Oswalt gives an assortment of common characteristics of a worldview of continuity. First, it emphasizes the present reality against both the past and the future. Origin stories are not told to emphasize what happened per se, but to explain the current situation with its complexity of relationships. Second, they blur the image and the real. Thus, the god behind the idol becomes blurred with the manifestation of the god in the image of the idol(s). The unifying divine source behind the gods cannot easily be distinguished from the manifestation of the gods. Third, they emphasize natural symbols. From a perspective of continuity, this makes sense as what happens in nature affects and represents both the human and divine spheres. Fourth, they value magic. Oswalt defines magic as the ability to “accomplish something in the divine realms...by doing a similar thing in the human realm.” In this perspective, ANE cult prostitution is a theological statement about the nature of reality. Human sexual action produced offspring, and in a worldview of continuity such action would have been thought to inspire divine sexual action producing the harvest. Finally, a worldview of continuity inherently denies boundaries. Since everything connects and is interrelated, one cannot expect to find distinct boundaries between things. Therefore, one is not surprised to find prostitution, beastiality, incest and other types of sexual behavior for this perspective inherently rejects boundaries.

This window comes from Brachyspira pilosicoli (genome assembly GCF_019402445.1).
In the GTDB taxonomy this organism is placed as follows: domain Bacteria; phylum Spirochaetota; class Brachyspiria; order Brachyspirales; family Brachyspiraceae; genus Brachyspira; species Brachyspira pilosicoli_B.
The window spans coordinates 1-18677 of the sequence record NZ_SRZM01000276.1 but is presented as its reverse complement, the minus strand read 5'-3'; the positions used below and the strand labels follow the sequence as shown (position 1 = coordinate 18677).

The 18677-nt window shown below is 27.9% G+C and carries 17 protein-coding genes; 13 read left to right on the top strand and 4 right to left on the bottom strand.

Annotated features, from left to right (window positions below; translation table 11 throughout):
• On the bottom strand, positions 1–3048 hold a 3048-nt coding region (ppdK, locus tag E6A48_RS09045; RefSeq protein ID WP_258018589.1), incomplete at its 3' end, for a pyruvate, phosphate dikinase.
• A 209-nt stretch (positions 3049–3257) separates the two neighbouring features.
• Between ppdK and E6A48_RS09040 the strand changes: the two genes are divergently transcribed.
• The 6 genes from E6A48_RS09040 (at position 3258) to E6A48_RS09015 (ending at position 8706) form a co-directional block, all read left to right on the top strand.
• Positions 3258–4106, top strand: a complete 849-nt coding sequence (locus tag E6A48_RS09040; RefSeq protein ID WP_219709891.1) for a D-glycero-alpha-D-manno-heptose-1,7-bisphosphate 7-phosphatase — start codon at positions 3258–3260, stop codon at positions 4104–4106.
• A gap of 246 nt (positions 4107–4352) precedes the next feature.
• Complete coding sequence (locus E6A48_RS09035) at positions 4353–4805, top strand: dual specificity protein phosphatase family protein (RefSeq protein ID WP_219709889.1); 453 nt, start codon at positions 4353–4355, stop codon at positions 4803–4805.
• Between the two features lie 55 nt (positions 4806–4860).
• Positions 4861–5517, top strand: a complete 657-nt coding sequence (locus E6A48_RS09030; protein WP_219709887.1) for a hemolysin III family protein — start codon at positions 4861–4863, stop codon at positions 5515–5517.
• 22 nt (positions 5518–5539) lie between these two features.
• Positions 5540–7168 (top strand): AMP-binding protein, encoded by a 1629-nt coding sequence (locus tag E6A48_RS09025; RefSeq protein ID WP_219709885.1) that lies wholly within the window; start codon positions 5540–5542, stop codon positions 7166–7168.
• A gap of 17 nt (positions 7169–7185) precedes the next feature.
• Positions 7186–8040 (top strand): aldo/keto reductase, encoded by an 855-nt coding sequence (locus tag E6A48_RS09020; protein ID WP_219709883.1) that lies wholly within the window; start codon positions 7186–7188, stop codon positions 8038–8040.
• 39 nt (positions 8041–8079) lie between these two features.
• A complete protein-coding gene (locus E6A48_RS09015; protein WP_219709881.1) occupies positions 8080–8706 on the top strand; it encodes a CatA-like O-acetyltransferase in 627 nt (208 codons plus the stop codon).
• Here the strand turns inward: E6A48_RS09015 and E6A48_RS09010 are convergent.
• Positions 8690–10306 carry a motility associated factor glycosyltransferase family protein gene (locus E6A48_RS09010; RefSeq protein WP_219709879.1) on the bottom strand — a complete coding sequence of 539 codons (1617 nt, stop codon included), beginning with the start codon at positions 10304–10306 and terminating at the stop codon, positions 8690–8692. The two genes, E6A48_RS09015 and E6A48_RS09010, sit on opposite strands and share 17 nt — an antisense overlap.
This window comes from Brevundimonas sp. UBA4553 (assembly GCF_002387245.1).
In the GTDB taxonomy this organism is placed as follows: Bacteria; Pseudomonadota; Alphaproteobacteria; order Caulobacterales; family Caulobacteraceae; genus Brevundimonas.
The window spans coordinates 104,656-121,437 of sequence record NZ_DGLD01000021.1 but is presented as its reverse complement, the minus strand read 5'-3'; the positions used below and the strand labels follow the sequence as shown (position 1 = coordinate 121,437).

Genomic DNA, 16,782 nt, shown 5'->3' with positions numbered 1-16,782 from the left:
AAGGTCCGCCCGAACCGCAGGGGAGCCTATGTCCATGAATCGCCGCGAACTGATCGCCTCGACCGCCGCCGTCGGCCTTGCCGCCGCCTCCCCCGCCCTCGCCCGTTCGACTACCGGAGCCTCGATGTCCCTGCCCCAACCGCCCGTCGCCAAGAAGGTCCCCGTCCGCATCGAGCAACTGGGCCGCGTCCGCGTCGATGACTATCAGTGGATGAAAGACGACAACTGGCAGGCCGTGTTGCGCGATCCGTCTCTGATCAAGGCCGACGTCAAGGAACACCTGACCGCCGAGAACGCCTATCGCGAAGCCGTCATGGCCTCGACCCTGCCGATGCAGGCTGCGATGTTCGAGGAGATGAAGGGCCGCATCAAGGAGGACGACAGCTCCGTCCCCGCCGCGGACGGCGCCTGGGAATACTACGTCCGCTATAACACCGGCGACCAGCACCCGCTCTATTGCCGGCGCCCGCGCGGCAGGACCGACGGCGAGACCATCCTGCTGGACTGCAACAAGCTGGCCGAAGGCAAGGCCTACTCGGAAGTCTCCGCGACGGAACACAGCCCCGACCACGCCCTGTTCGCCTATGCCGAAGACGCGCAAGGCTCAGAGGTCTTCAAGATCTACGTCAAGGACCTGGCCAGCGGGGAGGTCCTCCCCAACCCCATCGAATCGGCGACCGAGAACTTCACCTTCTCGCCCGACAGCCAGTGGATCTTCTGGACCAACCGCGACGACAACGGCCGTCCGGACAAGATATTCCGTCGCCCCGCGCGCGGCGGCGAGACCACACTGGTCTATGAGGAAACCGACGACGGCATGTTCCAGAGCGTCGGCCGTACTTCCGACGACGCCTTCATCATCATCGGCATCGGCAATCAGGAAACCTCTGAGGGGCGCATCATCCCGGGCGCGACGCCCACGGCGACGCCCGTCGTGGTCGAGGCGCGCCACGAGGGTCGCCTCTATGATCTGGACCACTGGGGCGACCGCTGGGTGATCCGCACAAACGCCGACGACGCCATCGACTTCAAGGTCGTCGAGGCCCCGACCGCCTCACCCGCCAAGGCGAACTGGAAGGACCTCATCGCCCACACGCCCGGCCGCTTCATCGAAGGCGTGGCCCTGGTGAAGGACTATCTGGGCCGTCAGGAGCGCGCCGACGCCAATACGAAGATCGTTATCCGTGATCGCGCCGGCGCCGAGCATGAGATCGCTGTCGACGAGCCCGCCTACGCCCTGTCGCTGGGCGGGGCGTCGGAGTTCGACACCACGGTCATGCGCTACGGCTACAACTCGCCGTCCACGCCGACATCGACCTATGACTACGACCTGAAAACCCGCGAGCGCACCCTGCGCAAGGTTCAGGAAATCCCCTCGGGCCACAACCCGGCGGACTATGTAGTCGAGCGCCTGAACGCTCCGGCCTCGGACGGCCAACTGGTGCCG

Based on these underlying characteristics of a worldview of continuity, Oswalt gives the following characteristics of myth as both logical deductions of this worldview, and as common features of ANE myth. They are polytheism, idolatry, eternality of chaotic matter, a denial of individual personality, a low view of the divine and human, seeing conflict as a source of life, no single standard for ethics and a cyclical concept of existence. Each of these clearly come from the underlying presuppositions above. Oswalt makes clear that this perspective was not only typical of the ANE, but almost universal including the Greeks and Romans, the Hindus and various other Asian religions. He states that if “humans may discover ultimate reality by extrapolating from their own experience…[then they will] arrive, all over the world, at a remarkably similar understanding of reality.” At this point, it should be clear that these perspectives are not universal, and the exceptions are obvious; Judaism, Christianity and Islam, which each hold to a radically different understanding of reality. But where does that understanding come from apart from their common source literature, i.e. the Hebrew Bible?